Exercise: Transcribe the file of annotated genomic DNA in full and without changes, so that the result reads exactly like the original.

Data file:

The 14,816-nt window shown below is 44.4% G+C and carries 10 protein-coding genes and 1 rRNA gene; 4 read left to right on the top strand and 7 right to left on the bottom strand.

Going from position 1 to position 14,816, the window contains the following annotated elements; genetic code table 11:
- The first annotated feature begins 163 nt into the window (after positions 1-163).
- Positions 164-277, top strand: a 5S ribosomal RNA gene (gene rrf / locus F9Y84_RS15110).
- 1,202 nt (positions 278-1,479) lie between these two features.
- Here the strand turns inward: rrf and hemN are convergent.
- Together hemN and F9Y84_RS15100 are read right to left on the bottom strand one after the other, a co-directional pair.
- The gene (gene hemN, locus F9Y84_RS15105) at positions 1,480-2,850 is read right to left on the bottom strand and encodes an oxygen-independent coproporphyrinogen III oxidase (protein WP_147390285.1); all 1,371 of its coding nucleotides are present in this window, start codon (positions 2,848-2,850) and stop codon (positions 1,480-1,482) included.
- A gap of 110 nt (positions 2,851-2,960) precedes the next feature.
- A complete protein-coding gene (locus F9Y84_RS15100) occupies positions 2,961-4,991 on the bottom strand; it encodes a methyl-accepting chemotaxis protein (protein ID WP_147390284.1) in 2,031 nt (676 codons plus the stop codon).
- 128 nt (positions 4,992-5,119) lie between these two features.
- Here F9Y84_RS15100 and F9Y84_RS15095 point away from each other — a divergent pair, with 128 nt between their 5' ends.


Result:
The 14,816-nt window shown below is 44.4% G+C and carries 10 protein-coding genes and 1 rRNA gene; 4 read left to right on the top strand and 7 right to left on the bottom strand.

Going from position 1 to position 14,816, the window contains the following annotated elements; genetic code table 11:
- The first annotated feature begins 163 nt into the window (after positions 1-163).
- Positions 164-277, top strand: a 5S ribosomal RNA gene (gene rrf / locus F9Y84_RS15110).
- 1,202 nt (positions 278-1,479) lie between these two features.
- Here the strand turns inward: rrf and hemN are convergent.
- Together hemN and F9Y84_RS15100 are read right to left on the bottom strand one after the other, a co-directional pair.
- The gene (gene hemN, locus F9Y84_RS15105) at positions 1,480-2,850 is read right to left on the bottom strand and encodes an oxygen-independent coproporphyrinogen III oxidase (protein WP_147390285.1); all 1,371 of its coding nucleotides are present in this window, start codon (positions 2,848-2,850) and stop codon (positions 1,480-1,482) included.
- A gap of 110 nt (positions 2,851-2,960) precedes the next feature.
- A complete protein-coding gene (locus F9Y84_RS15100) occupies positions 2,961-4,991 on the bottom strand; it encodes a methyl-accepting chemotaxis protein (protein ID WP_147390284.1) in 2,031 nt (676 codons plus the stop codon).
- 128 nt (positions 4,992-5,119) lie between these two features.
- Here F9Y84_RS15100 and F9Y84_RS15095 point away from each other — a divergent pair, with 128 nt between their 5' ends.